Sending Office: Honorable Chris Pappas
I am excited to have the historic opportunity to vote on H.R. 5, the Equality Act, today on the House floor. This sweeping civil rights bill will ensure that members of the LGBTQ community have the same protections under the law as every other American.
This bipartisan bill has the support of more than 200 businesses, dozens of associations, civil rights and advocacy groups, faith-based organizations, and the U.S. Chamber of Commerce.
In recent days I have been made aware that there has been a great deal of misinformation being circulated about H.R. 5, and wanted to take an opportunity to address some of those concerns with the Myths and Facts sheet below. Please do not hesitate to reach
out to me directly if you would like more information, or have your staff reach out to Sarah Trister in Mr. Cicilline’s office at
Sarah.Trister@mail.house.gov or 54911.
I hope you will join us in supporting this historic bill when we vote on the House floor in just a few hours.
Member of Congress
H.R. 5 The Equality Act
Myths and Facts
Myth: Churches will be forced to act as places of public accommodation and will be forced to pastor to everyone.
Fact: Houses of worship are not places of public accommodation when they are serving members of the faith, and the clergy determine who is and who is not a member of the faith. If a place of worship provides spaces exclusively to their members – like meeting
spaces or spaghetti dinners – they aren’t considered to be public accommodations. That’s the existing law and that would be the law under the Equality Act.
No member of the clergy will ever be compelled to perform a religious ceremony that conflicts with their beliefs, including marrying same-sex couples.
Myth: Parents will no longer be able to make medical decisions for their minor children.
Fact: Nothing in the Equality Act interferes with parental rights. Parents will retain the ability to make medical decision for their minor children consistent with state law, just as they can now.
Similarly, the Americans with Disabilities Act prohibits discrimination on the basis of disability for both adults and children. The ADA has not been interpreted to prohibit parents from making medical decision for their minor children with disabilities.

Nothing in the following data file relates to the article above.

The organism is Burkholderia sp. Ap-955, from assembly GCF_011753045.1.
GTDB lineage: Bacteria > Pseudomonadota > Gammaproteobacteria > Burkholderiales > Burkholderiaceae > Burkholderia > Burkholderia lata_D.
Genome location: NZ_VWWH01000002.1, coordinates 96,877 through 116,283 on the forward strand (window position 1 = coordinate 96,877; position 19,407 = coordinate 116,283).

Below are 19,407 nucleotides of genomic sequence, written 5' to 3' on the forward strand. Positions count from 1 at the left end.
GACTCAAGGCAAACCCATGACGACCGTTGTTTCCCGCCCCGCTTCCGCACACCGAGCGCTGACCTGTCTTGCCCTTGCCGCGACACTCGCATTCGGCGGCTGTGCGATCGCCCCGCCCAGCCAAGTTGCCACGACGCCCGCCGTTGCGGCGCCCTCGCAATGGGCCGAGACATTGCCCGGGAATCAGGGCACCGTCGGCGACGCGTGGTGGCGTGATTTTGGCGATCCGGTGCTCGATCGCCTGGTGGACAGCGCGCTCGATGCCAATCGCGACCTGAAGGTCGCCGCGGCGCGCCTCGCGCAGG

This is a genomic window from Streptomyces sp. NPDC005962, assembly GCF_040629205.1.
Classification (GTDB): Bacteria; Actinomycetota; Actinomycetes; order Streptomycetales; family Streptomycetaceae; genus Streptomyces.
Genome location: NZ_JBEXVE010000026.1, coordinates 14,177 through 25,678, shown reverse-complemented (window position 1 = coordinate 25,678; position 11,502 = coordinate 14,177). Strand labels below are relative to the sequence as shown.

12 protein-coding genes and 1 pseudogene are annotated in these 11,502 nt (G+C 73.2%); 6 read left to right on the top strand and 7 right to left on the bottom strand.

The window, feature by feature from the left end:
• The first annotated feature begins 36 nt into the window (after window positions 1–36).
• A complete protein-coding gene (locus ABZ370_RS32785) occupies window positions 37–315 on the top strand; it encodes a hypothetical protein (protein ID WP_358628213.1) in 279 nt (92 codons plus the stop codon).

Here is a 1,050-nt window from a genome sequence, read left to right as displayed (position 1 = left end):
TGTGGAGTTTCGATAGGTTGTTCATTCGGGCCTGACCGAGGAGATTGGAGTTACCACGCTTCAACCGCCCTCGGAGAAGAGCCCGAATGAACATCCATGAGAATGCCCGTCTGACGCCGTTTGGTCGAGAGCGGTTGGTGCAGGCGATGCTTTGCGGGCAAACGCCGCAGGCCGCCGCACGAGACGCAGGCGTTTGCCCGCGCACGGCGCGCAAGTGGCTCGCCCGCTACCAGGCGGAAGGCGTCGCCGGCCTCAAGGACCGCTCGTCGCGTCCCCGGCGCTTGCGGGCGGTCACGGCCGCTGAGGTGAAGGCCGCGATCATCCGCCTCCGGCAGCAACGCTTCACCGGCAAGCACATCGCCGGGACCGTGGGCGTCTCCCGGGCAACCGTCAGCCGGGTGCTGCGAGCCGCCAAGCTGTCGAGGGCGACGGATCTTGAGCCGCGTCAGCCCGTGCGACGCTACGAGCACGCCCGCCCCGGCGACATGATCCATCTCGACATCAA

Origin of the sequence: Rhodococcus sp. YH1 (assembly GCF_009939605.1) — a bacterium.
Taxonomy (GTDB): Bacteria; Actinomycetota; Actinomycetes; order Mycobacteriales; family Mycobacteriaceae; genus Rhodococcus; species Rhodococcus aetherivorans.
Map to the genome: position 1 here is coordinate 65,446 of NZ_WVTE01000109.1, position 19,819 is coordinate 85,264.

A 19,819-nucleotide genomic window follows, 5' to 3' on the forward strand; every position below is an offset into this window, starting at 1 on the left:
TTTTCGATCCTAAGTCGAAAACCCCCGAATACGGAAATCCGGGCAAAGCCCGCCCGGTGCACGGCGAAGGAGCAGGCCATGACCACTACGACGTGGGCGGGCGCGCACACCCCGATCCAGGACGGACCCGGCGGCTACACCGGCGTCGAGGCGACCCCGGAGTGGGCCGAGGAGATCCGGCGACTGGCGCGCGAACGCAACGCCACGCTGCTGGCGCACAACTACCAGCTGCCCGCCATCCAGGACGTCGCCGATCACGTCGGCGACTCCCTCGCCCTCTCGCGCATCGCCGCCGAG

In addition, the Supreme Court has held numerous times that fit parents have a right to raise their children consistent with their views of what is right for the child, and the Equality Act will not – and cannot -change that.
Myth: Parochial schools will no longer be able to accept federal funds and retain their religious character.
Fact: The Equality Act does not add religion to Title VI of the Civil Rights Act of 1964 which prohibits discrimination by recipients of federal funds. A religious school that limits enrollment to members of the faith may continue to receive federal funds
such as school lunch subsidies. Religious schools may determine the tenets of their faith and decline to enroll or hire individuals who are not of the faith in good standing. If a school opens its doors to the general public instead of limiting enrollment
to members of the faith, it can continue to accept federal funds while offering religious curriculum and retaining a religious character provided that the school is not harassing LGBTQ students.
Myth: Single-sex spaces and activities will be eliminated.
Fact: Gender specific programs to overcome the effects of past discrimination have generally not been considered to constitute sex discrimination either in federal laws that have nondiscrimination protections for sex or in corollary state laws. The Equality
Act would not prohibit single-sex activities or spaces, rather it would advance equal treatment of women in gender integrated spaces.
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